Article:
News Video | Policy | GPs | Hospitals | Medical | Mental Health | Welfare | Search


Mental health drugs remain in New Zealand

Media Release Pharmac

New Zealanders will still have access to three mental health medicines now that the company supplying them has removed its threat of withdrawing them from the market.

After months of tense negotiations drug company Lundbeck Pharmaceuticals has reduced the prices on anti-depressant Cipramil, and its anti-psychotics Clopixol and Depixol.

Lundbeck will now supply the New Zealand market from its Australian office. New Zealanders will pay Australian prices for the anti-psychotics which are about 75% less than current prices.

PHARMAC General Manager Wayne McNee says it is very pleasing that Lundbeck has reached this decision, as PHARMAC was concerned that Lundbeck’s threat would make patients suffer.

“Obviously we were concerned that Lundbeck wasn’t willing to live up to its contractual obligations. But our major concern was for those patients on the anti-psychotics. We are now confident that the treatment of these patients will not be disrupted.”

The initial dispute was over the company refusing to lower the price of its anti-depressant, which it had originally agreed to. However when PHARMAC said it would look at litigation, Lundbeck threatened to take the drug off the market. The company also threatened to withdraw two unrelated anti-psychotic drugs from the market if litigation proceeded.

“It was very disappointing the company brought the two anti-psychotics into the equation as they weren’t even part of the issue in debate. It seemed Lundbeck had little regard for those patients who are on these treatments.”

He says the result is pleasing as supply will continue and the New Zealand taxpayer is now getting these two anti-psychotics at a reduced price.

However, Wayne McNee says PHARMAC remains wary about Lundbeck’s commitment to providing its anti-depressant to the New Zealand market, which it started to supply just 12 months ago.

“Lundbeck’s change of stance is good news but should not be seen as a guarantee of supply given its recent history of threats and broken promises,” cautions Wayne McNee.

The situation between PHARMAC and Lundbeck followed an agreement between PHARMAC and Douglas Pharmaceuticals to provide a generic fluoxetine for 60% less than taxpayers had been paying for anti-depressants.

Lundbeck, whose contract with PHARMAC required that it reduce the price of its anti-depressant Cipramil to match the new subsidy, initially agreed to accept the change. However, two months later, the company changed its position and announced it was leaving the NZ market and withdrawing Cipramil.

Wayne McNee says that the uncertainty of supply has been uncomfortable, and that throughout the dispute PHARMAC’s highest priority was to ensure that vulnerable patients on the anti-psychotics were not put in any danger.


© Scoop Media

Culture Headlines | Health Headlines | Education Headlines


Howard Davis Review: From Free Press to Fancy Dress - Spielberg's The Post

Stephen Spielberg's The Post is an opportune newsroom drama in which a corrupt Republican president wages war against the "liberal media," as its plucky proprietor risks economic and legal ruin to bring the Pentagon Papers to public light. Its true protagonist is publisher Katharine Graham, a stringently diplomatic businesswoman, reluctantly compelled to take an overtly political stance in the interests of democracy and freedom of the press. More>>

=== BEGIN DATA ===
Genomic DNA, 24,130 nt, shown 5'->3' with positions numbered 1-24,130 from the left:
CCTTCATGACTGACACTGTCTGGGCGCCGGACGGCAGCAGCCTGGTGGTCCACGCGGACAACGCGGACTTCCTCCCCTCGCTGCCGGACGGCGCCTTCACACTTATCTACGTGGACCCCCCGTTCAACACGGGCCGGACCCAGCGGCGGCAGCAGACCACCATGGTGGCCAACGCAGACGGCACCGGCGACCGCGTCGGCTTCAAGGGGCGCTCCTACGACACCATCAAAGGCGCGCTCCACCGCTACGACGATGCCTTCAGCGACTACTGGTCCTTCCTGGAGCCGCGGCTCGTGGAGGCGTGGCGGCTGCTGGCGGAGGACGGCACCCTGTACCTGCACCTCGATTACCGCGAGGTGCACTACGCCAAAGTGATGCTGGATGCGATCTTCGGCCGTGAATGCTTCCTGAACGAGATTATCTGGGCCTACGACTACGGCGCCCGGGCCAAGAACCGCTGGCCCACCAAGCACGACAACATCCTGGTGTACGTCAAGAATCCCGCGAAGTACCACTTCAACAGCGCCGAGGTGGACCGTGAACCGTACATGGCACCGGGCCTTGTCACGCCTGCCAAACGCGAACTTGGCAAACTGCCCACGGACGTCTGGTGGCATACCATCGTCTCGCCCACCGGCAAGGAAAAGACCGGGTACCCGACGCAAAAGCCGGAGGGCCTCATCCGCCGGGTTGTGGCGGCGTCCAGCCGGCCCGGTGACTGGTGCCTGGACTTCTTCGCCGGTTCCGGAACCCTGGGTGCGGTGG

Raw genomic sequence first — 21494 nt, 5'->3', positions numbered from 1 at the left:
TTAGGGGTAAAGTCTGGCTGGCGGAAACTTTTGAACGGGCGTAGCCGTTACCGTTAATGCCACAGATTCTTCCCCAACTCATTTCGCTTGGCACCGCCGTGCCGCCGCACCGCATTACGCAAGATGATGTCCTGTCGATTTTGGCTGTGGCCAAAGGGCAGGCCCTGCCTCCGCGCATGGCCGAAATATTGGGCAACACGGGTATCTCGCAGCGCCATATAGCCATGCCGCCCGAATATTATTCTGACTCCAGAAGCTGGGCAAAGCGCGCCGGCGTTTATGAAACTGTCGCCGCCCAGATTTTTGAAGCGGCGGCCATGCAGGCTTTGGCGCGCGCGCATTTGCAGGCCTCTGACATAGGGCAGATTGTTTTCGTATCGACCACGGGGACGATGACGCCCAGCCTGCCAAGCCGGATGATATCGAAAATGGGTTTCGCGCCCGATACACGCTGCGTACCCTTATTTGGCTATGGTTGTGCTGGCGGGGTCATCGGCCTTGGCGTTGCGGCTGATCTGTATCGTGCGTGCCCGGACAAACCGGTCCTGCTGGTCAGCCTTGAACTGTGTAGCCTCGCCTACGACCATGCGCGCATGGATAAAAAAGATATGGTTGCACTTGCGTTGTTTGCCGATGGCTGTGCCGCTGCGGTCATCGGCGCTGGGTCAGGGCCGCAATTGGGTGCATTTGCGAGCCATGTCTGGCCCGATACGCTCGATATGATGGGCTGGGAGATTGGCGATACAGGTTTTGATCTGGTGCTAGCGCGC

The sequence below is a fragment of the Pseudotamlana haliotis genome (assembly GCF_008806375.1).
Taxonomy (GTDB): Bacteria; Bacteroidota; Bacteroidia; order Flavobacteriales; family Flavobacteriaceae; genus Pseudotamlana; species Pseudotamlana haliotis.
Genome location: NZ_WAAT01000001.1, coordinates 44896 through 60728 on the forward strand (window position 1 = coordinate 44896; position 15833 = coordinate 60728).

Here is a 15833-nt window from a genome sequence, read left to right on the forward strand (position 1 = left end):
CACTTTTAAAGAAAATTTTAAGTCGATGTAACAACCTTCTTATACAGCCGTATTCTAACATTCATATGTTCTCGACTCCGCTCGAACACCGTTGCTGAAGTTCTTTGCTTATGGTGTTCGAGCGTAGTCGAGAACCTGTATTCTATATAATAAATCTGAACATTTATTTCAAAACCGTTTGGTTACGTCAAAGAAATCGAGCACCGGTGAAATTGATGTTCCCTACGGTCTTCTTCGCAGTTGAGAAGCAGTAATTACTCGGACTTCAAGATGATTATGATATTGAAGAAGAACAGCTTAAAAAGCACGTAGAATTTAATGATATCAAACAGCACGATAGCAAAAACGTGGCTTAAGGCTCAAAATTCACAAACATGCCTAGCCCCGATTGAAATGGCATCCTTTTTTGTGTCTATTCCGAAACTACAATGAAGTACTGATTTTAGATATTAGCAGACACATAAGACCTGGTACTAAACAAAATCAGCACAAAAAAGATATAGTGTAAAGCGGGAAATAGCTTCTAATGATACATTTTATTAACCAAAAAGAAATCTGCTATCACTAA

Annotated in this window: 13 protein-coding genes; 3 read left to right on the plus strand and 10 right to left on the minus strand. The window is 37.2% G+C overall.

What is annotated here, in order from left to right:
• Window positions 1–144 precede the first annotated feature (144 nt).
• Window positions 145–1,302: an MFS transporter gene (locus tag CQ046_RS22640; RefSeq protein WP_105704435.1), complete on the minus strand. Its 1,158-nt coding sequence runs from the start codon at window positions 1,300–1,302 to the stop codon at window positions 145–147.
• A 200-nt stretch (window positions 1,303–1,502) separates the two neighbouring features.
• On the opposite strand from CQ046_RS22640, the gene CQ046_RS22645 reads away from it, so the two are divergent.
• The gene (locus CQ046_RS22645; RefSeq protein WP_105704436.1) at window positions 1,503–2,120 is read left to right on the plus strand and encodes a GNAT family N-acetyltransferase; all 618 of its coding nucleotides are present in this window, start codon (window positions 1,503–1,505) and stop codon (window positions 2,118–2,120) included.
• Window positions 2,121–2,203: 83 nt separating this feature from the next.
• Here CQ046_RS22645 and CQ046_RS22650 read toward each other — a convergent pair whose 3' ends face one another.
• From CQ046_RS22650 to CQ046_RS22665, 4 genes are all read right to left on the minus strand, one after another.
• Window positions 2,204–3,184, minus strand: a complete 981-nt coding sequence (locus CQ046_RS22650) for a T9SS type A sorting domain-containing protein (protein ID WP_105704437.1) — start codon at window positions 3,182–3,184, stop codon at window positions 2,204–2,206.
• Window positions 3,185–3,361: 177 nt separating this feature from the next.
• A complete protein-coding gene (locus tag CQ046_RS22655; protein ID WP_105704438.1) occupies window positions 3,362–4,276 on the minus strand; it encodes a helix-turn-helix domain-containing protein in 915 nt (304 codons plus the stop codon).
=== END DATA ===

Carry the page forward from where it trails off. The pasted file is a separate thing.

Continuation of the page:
Howard Davis Review: The Black Dog of Empire - Joe Wright's Darkest Hour'

On the eve of England's contorted efforts to negotiate its ignominious retreat from Europe and the chaotic spectacle of the Tory party ratifying its undignified departure from a union originally designed to prevent another World War, there has been a renewed appetite for movies about 1940. More>>

Howard Davis Review: Anger Begets Anger - Three Billboards Outside Ebbing, Missouri

For fans of what Ricky Gervais termed "number movies" (Seven Samurai, The Magnificent Seven, Ocean's 11, Se7en), Martin McDonagh's latest offering will be a welcome addition to the roster. The Irish playwright turned screenwriter and director has produced another quirky and darkly comic tragedy that evolves around the futility of anger and grief, retribution and revenge. More>>

Howard Davis: Sexting in George Dawe's Genevieve - Part I

Te Papa's permanent collection includes an enormous oil painting by the English artist George Dawe called Genevieve (from by a poem by S.T. Coleridge entitled 'Love') that was prominently featured in the 2013 exhibition Angels & Aristocrats. Compare the massive immensity of the bard's gorgeously gilded harp with the stubby metallic handle of the Dark Knight's falchion, both suggestively positioned at crotch-level. Dawe's enormous canvas invokes a whole history of blushing that pivots around a direct connection to sexual arousal. More>>


Ethnomusicology: Malian ‘Desert Blues’ Revolutionaries To Storm WOMAD

Malian band Tinariwen (playing WOMAD NZ in March 2018) are a true musical revolutionaries in every sense. Active since 1982, these nomadic Tuareg or ‘Kel Tamashek’ (speakers of Tamashek) electric guitar legends revolutionised a traditional style to give birth to a new genre often called ‘desert blues’. They also have a history rooted deeply in revolution and fighting for the rights of their nomadic Tamashek speaking culture and people. More>>

Gordon Campbell: Best New Music Of 2017

Any ‘best of list’ has to be an exercise in wishful thinking, given the splintering of everyone’s listening habits... But maybe… it could be time for the re-discovery of the lost art of listening to an entire album, all the way through. Just putting that idea out there. More>>



  • Wellington
  • Christchurch
  • Auckland